Good Good, a. [Compar. {Better}; superl. {Best}. These words, though used as the comparative and superlative of good, are from a different root.] [AS. G[=o]d, akin to D. goed, OS. g[=o]d, OHG. guot, G. gut, Icel. g[=o][eth]r, Sw. & Dan. god, Goth. g[=o]ds; prob. orig., fitting, belonging together, and akin to E. gather. [root]29 Cf. {Gather}.] [1913 Webster] 1. Possessing desirable qualities; adapted to answer the end designed; promoting success, welfare, or happiness; serviceable; useful; fit; excellent; admirable; commendable; not bad, corrupt, evil, noxious, offensive, or troublesome, etc. [1913 Webster]

And God saw everything that he had made, and behold, it was very good. --Gen. i. 31. [1913 Webster]

Good company, good wine, good welcome. --Shak. [1913 Webster]

2. Possessing moral excellence or virtue; virtuous; pious; religious; -- said of persons or actions. [1913 Webster]

In all things showing thyself a pattern of good works. --Tit. ii. 7. [1913 Webster]

3. Kind; benevolent; humane; merciful; gracious; polite; propitious; friendly; well-disposed; -- often followed by to or toward, also formerly by unto. [1913 Webster]

The men were very good unto us. --1 Sam. xxv. 15. [1913 Webster]

4. Serviceable; suited; adapted; suitable; of use; to be relied upon; -- followed especially by for. [1913 Webster]

All quality that is good for anything is founded originally in merit. --Collier. [1913 Webster]

5. Clever; skillful; dexterous; ready; handy; -- followed especially by at. [1913 Webster]

He . . . is a good workman; a very good tailor. --Shak. [1913 Webster]

Those are generally good at flattering who are good for nothing else. --South. [1913 Webster]

6. Adequate; sufficient; competent; sound; not fallacious; valid; in a commercial sense, to be depended on for the discharge of obligations incurred; having pecuniary ability; of unimpaired credit. [1913 Webster]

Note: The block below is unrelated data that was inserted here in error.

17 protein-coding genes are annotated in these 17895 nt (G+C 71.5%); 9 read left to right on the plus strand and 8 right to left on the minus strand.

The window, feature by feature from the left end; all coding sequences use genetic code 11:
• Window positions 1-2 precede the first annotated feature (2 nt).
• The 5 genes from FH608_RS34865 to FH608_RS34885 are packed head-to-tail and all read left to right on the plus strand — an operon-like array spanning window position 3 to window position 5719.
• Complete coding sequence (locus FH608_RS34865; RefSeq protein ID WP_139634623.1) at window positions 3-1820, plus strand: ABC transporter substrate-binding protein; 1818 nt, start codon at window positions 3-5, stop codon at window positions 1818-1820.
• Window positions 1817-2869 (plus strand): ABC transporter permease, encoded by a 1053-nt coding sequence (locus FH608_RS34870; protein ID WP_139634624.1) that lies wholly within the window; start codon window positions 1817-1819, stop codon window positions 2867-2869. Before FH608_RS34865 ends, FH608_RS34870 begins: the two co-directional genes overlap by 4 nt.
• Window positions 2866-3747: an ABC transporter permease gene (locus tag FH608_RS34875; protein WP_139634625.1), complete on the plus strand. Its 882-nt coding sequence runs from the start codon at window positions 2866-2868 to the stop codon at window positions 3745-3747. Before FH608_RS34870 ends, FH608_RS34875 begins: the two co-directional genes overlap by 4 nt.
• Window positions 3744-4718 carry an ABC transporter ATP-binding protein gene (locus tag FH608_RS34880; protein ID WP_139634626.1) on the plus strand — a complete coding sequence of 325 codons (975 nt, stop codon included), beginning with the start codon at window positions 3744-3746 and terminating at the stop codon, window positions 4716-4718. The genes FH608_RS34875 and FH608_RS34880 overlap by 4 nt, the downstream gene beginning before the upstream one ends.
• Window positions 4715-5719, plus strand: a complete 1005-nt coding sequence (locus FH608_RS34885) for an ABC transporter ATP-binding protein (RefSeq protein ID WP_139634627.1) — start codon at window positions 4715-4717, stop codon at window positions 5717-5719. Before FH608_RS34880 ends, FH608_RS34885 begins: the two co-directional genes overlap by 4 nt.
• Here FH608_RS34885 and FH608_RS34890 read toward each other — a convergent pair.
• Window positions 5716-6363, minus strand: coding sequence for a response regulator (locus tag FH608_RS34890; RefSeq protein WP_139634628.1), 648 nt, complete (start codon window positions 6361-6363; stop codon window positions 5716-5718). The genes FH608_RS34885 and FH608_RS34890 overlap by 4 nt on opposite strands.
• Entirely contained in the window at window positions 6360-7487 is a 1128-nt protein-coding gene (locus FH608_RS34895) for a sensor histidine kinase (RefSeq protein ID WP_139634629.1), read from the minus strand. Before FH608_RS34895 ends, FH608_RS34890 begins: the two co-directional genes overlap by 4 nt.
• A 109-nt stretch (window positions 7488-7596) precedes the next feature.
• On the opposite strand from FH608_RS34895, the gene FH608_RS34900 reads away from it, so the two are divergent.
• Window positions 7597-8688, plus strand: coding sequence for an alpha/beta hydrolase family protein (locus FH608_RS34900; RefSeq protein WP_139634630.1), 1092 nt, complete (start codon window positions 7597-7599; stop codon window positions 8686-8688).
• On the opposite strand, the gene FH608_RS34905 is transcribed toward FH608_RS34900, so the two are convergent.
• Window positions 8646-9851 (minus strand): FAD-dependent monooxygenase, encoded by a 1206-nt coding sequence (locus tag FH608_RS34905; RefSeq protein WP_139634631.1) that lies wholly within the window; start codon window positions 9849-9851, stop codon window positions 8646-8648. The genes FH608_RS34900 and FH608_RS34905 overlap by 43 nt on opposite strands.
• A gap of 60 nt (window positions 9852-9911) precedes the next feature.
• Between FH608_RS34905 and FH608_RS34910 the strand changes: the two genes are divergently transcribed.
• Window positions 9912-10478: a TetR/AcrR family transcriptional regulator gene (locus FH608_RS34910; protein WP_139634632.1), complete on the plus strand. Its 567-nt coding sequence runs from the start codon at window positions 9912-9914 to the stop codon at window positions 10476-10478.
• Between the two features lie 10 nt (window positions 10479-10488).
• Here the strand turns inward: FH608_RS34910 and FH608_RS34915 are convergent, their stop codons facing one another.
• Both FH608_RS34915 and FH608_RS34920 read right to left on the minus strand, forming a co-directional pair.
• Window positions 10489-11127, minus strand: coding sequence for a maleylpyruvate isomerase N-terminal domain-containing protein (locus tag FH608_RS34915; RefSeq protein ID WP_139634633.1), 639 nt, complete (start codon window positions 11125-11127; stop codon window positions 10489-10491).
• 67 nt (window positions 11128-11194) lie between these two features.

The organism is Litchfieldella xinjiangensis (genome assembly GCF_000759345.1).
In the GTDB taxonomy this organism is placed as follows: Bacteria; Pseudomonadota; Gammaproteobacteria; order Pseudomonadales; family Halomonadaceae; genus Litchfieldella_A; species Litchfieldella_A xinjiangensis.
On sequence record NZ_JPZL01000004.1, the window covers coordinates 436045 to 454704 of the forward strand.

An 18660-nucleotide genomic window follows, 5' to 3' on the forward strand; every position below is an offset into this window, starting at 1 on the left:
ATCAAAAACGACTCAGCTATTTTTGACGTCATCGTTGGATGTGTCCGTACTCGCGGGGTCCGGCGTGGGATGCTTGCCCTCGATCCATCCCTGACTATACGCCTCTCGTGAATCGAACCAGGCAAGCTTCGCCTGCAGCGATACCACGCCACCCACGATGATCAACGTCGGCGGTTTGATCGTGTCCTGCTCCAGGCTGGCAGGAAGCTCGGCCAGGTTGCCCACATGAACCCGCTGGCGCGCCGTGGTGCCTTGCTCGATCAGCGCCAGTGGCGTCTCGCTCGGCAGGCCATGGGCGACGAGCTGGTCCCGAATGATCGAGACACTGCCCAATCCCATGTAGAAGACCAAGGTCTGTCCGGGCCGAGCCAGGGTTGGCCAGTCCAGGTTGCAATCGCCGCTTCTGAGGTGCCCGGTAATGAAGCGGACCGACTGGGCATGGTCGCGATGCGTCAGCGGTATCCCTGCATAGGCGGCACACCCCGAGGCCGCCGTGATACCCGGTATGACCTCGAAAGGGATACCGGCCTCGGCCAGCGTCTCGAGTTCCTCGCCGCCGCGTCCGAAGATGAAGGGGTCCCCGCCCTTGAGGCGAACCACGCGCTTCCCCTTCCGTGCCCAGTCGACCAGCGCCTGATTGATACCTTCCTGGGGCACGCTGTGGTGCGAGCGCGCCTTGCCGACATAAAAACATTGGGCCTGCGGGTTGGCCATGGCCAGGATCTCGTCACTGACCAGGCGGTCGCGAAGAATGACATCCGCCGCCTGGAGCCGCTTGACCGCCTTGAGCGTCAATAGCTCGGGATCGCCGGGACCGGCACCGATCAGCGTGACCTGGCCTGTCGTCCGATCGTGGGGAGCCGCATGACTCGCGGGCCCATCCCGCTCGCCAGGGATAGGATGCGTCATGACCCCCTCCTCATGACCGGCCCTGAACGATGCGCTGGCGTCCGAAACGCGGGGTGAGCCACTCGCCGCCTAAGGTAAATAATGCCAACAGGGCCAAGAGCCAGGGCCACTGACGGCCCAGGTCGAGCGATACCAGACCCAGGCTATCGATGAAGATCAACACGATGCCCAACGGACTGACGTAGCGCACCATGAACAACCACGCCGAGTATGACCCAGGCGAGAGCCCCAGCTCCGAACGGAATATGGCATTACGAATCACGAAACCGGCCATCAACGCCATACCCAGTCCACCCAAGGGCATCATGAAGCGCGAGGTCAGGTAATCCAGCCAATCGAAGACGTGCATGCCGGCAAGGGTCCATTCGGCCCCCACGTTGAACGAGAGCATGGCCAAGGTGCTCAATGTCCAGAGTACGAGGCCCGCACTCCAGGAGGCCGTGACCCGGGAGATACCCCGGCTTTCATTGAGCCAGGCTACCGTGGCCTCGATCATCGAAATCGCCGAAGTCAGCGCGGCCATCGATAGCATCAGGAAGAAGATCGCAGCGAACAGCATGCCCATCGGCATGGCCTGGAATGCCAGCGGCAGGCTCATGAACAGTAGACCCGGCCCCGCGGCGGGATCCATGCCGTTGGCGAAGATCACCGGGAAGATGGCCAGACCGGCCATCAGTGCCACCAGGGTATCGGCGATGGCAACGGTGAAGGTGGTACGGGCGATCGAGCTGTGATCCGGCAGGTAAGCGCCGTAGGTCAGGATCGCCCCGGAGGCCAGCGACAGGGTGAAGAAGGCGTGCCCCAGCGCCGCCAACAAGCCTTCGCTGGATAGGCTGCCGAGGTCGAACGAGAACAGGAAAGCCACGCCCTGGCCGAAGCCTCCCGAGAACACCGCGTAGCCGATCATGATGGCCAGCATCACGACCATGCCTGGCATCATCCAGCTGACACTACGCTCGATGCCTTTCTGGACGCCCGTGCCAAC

My reasons are both good and weighty. --Shak. [1913 Webster]

My meaning in saying he is a good man is . . . that he is sufficient . . . I think I may take his bond. --Shak. [1913 Webster]

7. Real; actual; serious; as in the phrases in good earnest; in good sooth. [1913 Webster]

Love no man in good earnest. --Shak. [1913 Webster]

8. Not small, insignificant, or of no account; considerable; esp., in the phrases a good deal, a good way, a good degree, a good share or part, etc. [1913 Webster]

9. Not lacking or deficient; full; complete. [1913 Webster]

Good measure, pressed down, and shaken together, and running over. --Luke vi. 38. [1913 Webster]

10. Not blemished or impeached; fair; honorable; unsullied; as in the phrases a good name, a good report, good repute, etc. [1913 Webster]

A good name is better than precious ointment. --Eccl. vii. 1. [1913 Webster]

{As good as}. See under {As}.

{For good}, or {For good and all}, completely and finally; fully; truly. [1913 Webster]

The good woman never died after this, till she came to die for good and all. --L'Estrange.

{Good breeding}, polite or polished manners, formed by education; a polite education. [1913 Webster]

Distinguished by good humor and good breeding. --Macaulay.

{Good cheap}, literally, good bargain; reasonably cheap.